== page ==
The worthwhile problems are the ones you can really solve or help solve, the ones you can really contribute something to. A problem is grand in science if it lies before us unsolved and we see some way for us to make some headway into it. I would advise you to take even simpler, or as you say, humbler, problems until you find some you can really solve easily, no matter how trivial. You will get the pleasure of success, and of helping your fellow man, even if it is only to answer a question in the mind of a colleague less able than you. You must not take away from yourself these pleasures because you have some erroneous idea of what is worthwhile.

These “humbler problems” provide the pleasure of success that motivates you to solve more problems. Also, what might be a humble problem for you, might be a big problem for someone else. Helping them solve it will mean a lot to them. Finally, thinking about smaller problems might provide insights into your bigger ones. Scientists like Feynman loved to cross-pollinate different domains. Einstein supposedly got insights into his theories while thinking about and playing his violin. Maybe mulling on an issue with your barbell training will provide a breakthrough in a professional dilemma.

Create Your Own Serendipity Engine With Your 12 Favorite Problems

If you’d like to get more insights and turbocharge your creativity, create a list of 12 problems you always keep latent in your mind. These open questions prime your psyche to be open to new insights as you go about your daily life.

Here are some pointers on how to get started on your list of 12 favorite problems:

Think of problems or friction points you encounter daily. We all encounter friction during the day at work and at home. Pay attention to those little annoyances. They’re problems waiting to be solved.

Lean into your interests. If you could spend your free time exploring a topic just for fun, what would it be? WWII history? Music theory? Traditional woodworking skills? Economics? Thinking about those interests can help you generate questions. Your 12 problems don’t have to be problems per se, just things you wonder about.

Once you have a general topic of inquiry, create a specific question. Once you’ve homed in on a general topic of investigation, drill down to something more concrete by formulating a specific question about it.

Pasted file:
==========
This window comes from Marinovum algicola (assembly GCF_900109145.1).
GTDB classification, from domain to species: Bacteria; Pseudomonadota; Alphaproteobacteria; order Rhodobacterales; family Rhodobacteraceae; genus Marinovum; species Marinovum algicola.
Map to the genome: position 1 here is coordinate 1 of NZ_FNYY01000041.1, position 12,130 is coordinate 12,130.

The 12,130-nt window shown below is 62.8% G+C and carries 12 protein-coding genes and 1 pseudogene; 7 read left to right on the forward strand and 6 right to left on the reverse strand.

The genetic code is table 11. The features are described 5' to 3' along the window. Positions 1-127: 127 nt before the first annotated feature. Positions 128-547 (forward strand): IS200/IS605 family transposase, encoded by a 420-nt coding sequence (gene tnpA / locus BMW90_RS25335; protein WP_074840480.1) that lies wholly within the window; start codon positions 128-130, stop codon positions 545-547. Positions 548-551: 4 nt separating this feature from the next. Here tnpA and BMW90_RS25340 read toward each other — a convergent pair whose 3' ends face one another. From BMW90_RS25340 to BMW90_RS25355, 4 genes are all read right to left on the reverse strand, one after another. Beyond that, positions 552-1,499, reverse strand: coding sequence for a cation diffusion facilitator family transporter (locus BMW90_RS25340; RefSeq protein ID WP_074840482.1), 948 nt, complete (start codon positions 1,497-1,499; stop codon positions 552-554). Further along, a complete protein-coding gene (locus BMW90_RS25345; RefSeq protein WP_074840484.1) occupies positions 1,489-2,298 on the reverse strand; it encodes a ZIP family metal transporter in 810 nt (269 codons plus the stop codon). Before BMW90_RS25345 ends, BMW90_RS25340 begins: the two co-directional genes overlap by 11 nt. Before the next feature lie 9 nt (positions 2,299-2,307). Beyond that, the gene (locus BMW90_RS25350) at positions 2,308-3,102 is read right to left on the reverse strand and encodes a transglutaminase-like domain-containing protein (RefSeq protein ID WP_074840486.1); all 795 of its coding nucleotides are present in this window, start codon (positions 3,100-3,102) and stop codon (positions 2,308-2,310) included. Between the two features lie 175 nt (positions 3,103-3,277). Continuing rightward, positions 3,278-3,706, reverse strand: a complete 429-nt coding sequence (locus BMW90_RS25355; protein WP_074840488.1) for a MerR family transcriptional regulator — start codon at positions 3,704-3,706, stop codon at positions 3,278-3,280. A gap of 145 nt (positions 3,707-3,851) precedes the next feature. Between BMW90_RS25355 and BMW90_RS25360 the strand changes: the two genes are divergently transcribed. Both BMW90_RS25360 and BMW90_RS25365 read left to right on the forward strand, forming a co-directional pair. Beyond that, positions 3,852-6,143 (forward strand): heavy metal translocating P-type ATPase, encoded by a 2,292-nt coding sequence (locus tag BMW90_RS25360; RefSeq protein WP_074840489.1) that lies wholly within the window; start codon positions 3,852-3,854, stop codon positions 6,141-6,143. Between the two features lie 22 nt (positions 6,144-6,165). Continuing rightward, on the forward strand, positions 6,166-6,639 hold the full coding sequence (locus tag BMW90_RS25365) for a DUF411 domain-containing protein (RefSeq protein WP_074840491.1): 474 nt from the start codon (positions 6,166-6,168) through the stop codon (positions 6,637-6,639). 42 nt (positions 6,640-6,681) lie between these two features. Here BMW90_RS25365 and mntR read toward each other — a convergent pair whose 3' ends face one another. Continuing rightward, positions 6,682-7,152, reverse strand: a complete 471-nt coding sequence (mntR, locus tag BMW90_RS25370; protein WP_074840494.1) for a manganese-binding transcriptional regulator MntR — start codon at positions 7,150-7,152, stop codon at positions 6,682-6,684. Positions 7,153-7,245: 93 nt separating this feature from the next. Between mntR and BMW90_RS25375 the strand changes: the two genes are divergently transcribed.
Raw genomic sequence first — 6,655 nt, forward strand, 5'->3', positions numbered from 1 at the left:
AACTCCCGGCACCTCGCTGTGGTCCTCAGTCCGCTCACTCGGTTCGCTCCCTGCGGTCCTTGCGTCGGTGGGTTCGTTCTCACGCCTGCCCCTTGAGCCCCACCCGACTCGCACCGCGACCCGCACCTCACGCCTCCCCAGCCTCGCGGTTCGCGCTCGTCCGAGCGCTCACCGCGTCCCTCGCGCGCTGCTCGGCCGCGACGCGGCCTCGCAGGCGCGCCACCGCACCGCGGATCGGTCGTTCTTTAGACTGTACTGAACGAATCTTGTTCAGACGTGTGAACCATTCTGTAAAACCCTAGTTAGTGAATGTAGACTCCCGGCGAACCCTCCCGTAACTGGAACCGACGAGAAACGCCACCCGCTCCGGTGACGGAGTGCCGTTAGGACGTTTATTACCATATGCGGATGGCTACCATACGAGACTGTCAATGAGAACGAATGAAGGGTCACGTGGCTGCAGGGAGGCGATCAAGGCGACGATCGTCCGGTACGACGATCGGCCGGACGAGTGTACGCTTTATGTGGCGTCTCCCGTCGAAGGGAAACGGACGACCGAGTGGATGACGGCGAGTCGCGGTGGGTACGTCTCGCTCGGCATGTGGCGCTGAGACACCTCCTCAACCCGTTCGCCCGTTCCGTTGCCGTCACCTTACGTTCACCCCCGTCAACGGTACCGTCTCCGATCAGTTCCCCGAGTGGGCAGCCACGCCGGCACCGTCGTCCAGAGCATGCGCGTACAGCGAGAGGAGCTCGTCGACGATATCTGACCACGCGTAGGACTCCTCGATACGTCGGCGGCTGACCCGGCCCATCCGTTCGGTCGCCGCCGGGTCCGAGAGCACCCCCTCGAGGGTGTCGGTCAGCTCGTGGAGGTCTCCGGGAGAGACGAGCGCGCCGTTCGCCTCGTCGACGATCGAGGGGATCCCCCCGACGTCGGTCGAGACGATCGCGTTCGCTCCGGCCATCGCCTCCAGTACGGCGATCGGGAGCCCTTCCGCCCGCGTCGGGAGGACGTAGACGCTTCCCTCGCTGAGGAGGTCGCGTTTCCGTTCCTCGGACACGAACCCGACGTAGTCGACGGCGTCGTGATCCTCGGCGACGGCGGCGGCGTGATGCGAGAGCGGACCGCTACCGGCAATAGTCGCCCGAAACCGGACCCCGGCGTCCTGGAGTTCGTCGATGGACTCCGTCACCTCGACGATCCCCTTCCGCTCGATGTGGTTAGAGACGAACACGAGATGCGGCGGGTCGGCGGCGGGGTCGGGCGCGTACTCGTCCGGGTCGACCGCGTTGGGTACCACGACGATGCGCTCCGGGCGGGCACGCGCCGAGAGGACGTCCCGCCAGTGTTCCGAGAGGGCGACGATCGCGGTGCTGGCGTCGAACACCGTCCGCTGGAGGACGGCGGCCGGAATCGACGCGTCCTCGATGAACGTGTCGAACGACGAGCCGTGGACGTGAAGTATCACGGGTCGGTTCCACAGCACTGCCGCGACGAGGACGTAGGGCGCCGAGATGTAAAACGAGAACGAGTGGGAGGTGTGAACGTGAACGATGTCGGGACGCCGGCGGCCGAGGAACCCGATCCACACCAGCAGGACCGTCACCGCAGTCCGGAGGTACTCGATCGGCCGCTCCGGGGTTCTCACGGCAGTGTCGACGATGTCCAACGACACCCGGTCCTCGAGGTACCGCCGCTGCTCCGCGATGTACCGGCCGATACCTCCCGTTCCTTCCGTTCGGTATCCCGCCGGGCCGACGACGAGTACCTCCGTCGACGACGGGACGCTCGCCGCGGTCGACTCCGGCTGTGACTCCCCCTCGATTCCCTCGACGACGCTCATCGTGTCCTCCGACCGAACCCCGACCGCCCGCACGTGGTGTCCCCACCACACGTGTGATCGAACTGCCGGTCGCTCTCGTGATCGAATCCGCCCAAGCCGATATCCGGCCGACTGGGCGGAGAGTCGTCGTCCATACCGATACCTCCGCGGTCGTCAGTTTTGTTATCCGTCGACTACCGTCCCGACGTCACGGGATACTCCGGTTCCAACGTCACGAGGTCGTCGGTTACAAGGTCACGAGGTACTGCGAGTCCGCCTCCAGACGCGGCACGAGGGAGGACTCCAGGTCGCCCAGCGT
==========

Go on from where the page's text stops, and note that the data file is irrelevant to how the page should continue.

How can you improve in some skill? Why did a particular part of history play out one way and not another? Why did your last work project fail? What’s behind some current cultural phenomenon? 

You can also ask about connections between two areas of inquiry: What is the relationship between x and y? How can insights from x provide insights to y?

Repeat these steps until you’ve landed on your questions. You don’t have to have exactly 12. You could have fewer. Try not to go above 12, though, or it’ll start getting gnarly to keep track of all your problems.

You don’t have to try to force yourself to generate all your questions at once. They will come to you naturally once you’ve primed yourself to look for them. Just make a note of your wonderings as they arise, and file them away for further chewing, instead of letting them slip entirely out of your mind.

Once you’ve got your list of problems, think about them throughout your day. 

Here are a few of the questions I’m mulling over (some include concepts that mean something to me, but would need further explanation to the wider world):

  • How does the human drive for status influence group dynamics in my day-to-day life?
  • Why does the modern world feel unreal?
  • How do I help my kids “put their loves in order“? How do you educate desire for the Good?
  • How do you overcome “dopamine death spirals”?
  • Where do I see arms races in my life that are wasting resources?

I’ve got some other ones, but those are the big questions I’ve been thinking about lately. As I’m reading books or conversing with friends and family, I usually “serendipitously” stumble upon information that provides new insights into these ongoing investigations.

What are your 12 favorite problems?